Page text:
Uh, what the newspaper dubbed a “charming” room turned out to be a dark, stuffy cubicle up a rickety staircase, with NO.AIR.CONDITIONING, on the opposite side of town, far from Trinidad’s main attractions, and MORE expensive than the digs I found on the fly, within 15 minutes of arrival.

In short: yet another example of “I wanna SEE where I’m going to sleep, before I commit to sleeping there, thankyouerymuch!” And while the place I found for myself didn’t have a 2nd room available, I was able (in less than another 5 minutes) to snag a fine room nearby for my travel chum.

My casa particular in Trinidad, Cuba

My digs in Trinidad. This is what you get when you grab your accommodations on-the-fly.


And I enjoyed a full day choo-chooing my way into the countryside on the “Valle de los Ingenios” (Valley of the Sugar Mills) steam train:

Click on the bitty arrows icon on the lower right to view an enlarged slideshow.


And finally – a bountiful potpourri of pics I snapped as I wandered about Trinidad:

Click on any image to view an enlarged slideshow.


But as my Cuba departure flight loomed ever nearer, after 3 nights in Trinidad, I still had one more corner of Cuba up my sleeve. Nearby Playa Boca was said to be more off-the-beaten path (less touristy, more tranquil), plus I wanted to take a peek at the beach at Playa Ancón.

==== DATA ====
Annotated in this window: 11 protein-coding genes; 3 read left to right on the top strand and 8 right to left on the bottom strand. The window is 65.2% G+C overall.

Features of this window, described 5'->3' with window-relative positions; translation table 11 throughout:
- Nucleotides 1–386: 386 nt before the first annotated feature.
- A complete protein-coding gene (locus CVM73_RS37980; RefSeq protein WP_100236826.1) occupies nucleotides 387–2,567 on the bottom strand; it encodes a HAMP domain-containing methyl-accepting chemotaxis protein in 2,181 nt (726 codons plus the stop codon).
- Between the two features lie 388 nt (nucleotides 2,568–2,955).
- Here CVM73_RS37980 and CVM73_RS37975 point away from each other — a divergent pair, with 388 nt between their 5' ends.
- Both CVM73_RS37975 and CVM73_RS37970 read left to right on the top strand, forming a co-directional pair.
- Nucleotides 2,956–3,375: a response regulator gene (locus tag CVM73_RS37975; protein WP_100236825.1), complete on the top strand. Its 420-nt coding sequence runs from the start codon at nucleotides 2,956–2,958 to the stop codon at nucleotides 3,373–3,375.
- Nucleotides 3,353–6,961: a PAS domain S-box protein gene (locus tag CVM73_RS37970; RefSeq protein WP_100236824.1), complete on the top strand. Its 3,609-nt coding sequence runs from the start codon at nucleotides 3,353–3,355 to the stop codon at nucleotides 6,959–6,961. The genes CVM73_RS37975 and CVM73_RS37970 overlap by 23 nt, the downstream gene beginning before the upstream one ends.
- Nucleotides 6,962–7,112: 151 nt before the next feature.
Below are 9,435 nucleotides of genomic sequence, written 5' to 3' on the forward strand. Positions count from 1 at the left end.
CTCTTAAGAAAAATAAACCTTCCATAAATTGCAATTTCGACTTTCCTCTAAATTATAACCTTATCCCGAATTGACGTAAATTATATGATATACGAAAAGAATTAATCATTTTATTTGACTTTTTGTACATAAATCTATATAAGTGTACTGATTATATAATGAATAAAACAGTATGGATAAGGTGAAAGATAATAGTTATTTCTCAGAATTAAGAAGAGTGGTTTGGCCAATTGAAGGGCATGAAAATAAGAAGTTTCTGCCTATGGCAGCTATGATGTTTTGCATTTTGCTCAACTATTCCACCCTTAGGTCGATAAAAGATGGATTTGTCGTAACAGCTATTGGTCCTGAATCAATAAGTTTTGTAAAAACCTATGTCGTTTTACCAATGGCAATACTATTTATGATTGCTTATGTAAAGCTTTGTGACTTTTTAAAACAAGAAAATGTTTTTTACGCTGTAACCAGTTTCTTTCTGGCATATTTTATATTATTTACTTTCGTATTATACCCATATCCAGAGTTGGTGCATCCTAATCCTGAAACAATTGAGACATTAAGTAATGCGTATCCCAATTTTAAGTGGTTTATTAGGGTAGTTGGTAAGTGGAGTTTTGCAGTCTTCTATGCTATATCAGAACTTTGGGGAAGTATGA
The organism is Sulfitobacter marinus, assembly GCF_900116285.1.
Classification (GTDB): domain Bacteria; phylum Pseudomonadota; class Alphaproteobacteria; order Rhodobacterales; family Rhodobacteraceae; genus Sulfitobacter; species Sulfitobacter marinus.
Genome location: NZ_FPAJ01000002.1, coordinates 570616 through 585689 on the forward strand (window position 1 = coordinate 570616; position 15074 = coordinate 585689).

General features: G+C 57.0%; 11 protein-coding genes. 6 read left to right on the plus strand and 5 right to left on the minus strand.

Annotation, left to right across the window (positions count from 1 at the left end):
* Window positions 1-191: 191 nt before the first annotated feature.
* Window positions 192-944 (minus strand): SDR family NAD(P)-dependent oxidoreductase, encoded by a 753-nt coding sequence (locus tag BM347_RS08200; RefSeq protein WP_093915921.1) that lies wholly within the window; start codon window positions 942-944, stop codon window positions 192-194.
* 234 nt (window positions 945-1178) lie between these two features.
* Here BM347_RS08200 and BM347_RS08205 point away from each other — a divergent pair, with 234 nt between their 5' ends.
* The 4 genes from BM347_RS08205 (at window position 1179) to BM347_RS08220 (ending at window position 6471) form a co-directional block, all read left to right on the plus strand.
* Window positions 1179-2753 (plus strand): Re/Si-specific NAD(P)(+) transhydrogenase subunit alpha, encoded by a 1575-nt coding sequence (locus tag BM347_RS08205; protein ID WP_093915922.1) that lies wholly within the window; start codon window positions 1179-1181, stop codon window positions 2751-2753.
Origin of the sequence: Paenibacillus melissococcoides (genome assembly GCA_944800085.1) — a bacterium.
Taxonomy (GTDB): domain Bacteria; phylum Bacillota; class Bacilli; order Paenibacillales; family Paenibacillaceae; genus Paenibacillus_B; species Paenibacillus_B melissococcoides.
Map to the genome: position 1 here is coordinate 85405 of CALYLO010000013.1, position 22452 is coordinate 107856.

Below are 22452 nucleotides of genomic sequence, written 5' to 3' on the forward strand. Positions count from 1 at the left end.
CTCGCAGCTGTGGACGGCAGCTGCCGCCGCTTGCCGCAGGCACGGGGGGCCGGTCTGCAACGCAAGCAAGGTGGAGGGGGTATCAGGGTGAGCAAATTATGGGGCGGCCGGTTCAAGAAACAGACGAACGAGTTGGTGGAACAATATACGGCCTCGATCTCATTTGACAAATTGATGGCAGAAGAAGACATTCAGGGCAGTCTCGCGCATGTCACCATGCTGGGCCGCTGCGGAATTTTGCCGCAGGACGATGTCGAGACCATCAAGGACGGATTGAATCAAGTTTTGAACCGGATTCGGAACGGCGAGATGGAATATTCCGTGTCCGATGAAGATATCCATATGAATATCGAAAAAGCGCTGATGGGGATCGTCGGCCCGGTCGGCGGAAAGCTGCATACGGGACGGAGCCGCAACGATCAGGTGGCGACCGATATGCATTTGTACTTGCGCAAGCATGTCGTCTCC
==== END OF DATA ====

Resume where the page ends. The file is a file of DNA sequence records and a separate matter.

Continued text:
So stay tuned for (at least) one more tale here on my many adventures in Cuba.

See? I TOLD I wasn’t even near done with blathering about Cuba!

About the Author

Off-the-beaten-path travel is my passion,and I’ve always lived life “like-a-kid-in-a-candy-store” – eager to sample as many flavors as I can. Indeed, my life motto has long been: This ain’t a dress rehearsal, folks!

2 Responses to CUBA: Trinidad

  1. We’d checked out the US approved Visas tours for Cuba a couple of years ago (when we were in that part of the world) and thought they were a huge scam as well as outrageously expensive. And while we’ve known there were ways to get around the prohibited travel to Cuba for US citizens we still haven’t done it. Eventually, as the restrictions ease even more we’ll make it but, for now, I’m loving your Cuban adventures!

    • Dyanne says:

      Yup, the “People-to-People” licensed tours – no doubt a gubberment contract thing.

      But actually, it’s not a matter of “getting around” the prohibited travel for U.S. citizens. Even though we can now travel independently to Cuba (i.e. under the recent “independent license” thing) it is technically still illegal for Yanks to travel there – unless you meet one of the 12 (quite stringent) “authorized” categories. And I might add – none of which involves wiggling toes in the sands at Playa Larga.

      That said however – my research (not to mention common sense) confirms that such convoluted restriction are seldom/impossible to be enforced when re-entering your U.S. native land with “the scarlet letter” in your passport. Nonetheless, each of us must determine just how renegade we’re willing to be.

      Me? Cuban immigration actually gave me the choice of stamping a separate slip of paper or my navy blue U.S. passport. I hesitated for but a nanosecond, and nodded towards my passport, please!

      And something tells me… I’m not likely to end up in a cell on Riker’s Island (for daring to snub my nose at a 56 yr. old spat between my behemoth native land and a tiny island off the coast of Florida) anytime soon. 😉